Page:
Step two: Well, how about we just cut out the space between you and whatever you’re reaching for.

HL2 is having a remote control for your TV. Great! Portal is not needing the remote control. Albeit… through a slightly byzantine process. Like, you reach into the couch beside you and your arm comes out across the room to turn the knob on the TV.

Amandeep: The gravity gun is great, symbolically. Like, it’s the gravity… GUN. It lets you touch things and pick them up and shit, but, you know… Valve’s still admitting that… still the only real end to that means is using that shit you picked up to kill shit.

It’s a hell of a start, though. I mean, there are those physics puzzles, which are nice, but they’re… you know. They’re just kind of there. They’re cute.

eric-jon: But yeah, as you say. HL2 is a start to something. What’s dumb is that it’s still basically not been followed up on. Aside from Portal, which is tentative itself, and maybe Mirror’s Edge to some extent.

What Mirror’s Edge does is it gives the player a body sense. A sense of actual being. Whereas HL2 and Portal are very much about the floating intelligence of the player.

Amandeep: Yeah, what kind of bothers me is that even though I have more faith in Valve than probably any other game developer out there right now, they’re not… really doing anything. Like, they hired the kids who made Portal and gave them a budget, but the fact that they’re doing those Half-Life 2 episodes kind of disappoints me.

eric-jon: Yeah, their whole job is basically to analyze what’s been done so far, and then make a statement. But… I guess since no one else has done anything since their last summary…

Amandeep: It kind of says something about how dire the industry is.

And I mean… I don’t think they’re BAD or anything. It’s just kind of disappointing that they caved to all the fans saying MORE HALF LIFE 2 ALSO WTF WAS THAT ENDING ABOUT

eric-jon: It’s kind of End of Evangelion, yes.

Amandeep: And I feel like they’re kind of dangerously close to that American developer billions of expansion packs and incremental sequels mode.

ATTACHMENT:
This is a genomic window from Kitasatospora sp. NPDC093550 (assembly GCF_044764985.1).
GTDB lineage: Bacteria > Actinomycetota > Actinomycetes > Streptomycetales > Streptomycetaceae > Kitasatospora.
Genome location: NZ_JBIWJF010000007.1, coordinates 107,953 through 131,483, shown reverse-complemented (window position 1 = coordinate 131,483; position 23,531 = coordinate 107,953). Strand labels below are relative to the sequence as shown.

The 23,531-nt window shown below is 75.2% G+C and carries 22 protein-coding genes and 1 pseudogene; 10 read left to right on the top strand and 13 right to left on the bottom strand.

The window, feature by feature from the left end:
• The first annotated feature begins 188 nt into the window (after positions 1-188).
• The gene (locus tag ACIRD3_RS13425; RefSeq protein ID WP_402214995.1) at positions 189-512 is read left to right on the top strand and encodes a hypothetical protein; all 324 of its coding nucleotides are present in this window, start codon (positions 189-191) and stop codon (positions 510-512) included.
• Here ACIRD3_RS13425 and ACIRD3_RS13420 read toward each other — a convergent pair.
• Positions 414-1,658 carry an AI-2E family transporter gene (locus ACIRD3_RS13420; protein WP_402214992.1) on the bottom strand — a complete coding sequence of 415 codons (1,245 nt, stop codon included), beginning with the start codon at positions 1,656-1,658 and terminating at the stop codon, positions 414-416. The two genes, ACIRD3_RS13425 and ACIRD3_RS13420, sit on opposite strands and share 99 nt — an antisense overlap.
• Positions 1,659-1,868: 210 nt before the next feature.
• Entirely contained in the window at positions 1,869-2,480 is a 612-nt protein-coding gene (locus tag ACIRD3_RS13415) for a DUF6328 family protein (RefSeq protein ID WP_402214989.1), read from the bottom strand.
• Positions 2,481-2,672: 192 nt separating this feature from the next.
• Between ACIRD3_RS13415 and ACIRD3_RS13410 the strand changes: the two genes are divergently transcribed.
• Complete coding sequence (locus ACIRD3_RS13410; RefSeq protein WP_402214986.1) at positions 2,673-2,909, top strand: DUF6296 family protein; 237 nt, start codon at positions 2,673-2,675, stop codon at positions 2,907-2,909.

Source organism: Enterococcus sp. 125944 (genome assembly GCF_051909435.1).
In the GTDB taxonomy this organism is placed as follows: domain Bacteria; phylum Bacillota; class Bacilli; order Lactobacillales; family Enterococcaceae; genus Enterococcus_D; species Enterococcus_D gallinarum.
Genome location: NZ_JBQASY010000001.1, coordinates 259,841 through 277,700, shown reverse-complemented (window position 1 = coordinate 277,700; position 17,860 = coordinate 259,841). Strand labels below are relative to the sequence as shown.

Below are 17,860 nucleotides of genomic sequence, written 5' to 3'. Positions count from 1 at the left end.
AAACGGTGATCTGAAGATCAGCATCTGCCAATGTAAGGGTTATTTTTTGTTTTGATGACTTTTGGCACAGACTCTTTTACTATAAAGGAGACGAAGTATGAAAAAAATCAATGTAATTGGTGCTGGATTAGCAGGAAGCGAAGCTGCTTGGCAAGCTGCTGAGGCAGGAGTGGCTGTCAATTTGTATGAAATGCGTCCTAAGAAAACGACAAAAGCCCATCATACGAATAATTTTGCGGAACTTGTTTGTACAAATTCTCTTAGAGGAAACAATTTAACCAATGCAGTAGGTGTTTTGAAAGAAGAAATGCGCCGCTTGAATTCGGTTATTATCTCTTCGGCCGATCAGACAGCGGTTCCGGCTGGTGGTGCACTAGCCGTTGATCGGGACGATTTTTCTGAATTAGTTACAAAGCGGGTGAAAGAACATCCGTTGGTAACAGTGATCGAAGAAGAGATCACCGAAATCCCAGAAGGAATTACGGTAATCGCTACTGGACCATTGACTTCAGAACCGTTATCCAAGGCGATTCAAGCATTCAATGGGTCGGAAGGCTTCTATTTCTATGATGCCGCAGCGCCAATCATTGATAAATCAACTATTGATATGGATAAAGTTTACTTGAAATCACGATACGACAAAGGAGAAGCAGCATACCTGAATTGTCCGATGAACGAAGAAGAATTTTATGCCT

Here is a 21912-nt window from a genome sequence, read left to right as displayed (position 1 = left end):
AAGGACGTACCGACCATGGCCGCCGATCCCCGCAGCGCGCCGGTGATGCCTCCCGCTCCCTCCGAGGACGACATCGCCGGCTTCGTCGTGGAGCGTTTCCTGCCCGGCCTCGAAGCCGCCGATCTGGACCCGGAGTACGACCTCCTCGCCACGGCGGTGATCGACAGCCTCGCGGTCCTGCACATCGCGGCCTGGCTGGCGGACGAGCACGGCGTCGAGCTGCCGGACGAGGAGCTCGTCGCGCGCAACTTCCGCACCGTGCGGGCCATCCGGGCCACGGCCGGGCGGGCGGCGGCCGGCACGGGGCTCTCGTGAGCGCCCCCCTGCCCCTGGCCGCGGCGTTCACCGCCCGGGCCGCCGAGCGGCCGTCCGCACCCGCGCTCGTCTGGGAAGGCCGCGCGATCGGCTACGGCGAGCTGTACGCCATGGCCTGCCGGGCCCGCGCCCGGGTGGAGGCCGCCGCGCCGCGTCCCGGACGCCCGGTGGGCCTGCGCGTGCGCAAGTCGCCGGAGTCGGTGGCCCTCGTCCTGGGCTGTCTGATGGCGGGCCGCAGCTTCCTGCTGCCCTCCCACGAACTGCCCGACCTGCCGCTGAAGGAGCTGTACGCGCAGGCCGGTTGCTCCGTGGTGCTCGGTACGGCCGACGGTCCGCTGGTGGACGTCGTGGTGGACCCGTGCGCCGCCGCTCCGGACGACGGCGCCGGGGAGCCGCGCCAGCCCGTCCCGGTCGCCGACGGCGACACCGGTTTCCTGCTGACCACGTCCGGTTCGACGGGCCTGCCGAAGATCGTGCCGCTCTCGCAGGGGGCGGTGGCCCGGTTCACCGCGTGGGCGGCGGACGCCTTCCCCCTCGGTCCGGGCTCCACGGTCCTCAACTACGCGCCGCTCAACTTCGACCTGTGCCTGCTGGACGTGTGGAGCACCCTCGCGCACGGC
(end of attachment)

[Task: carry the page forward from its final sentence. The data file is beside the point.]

eric-jon: It would be nice if there were more interesting things to do in a videogame than break shit. HL2 does a great job of elevating the significance of breaking shit. And breaking the boundary between player and game in the breaking of shit.

But as you say, you’re still just throwing plates against the wall. A mute man, even, doing this.

Amandeep: Valve’s summary of videogames circa 2004: “A mute man throwing plates against the wall.”

Postscript: Meanwhile, the role of the game is to steer the player to new walls and dole out new kinds of plates, at a satisfying pace and as invisibly as possible. Too slowly and the player starts to look down and ask “Wait, what am I doing?”; too quickly, and the player feels overwhelmed and asks the same question. Make your presence too obvious, and the player feels manipulated and again asks. This is why game design demands so much psychology; it’s all a big con.

subjective level design

Aderack:  I’d love to see a game with completely subjective level design. We sometimes get this in cases where, say, the inside of a building — after a transition — is way bigger than the outside, or where the Metroid 2 map winds around and over itself (though that can be interpreted as “flattened” 3D movement around the planet).

What I mean, though, is that the reality of anything not directly in the player’s line of sight is up for grabs. Ideally, this would be executed in such a manner that the player does not necessarily notice things shifting around.

Toups:  I’m not sure I get it. you mean like it’s different every time you play?

Aderack:  No, I mean the only basis for reality you have is what you’re seeing at that absolute moment. If you try to retrace your steps, you may well find yourself someplace alien. Perhaps the player would be guided by there being one thread of consistent reality to follow.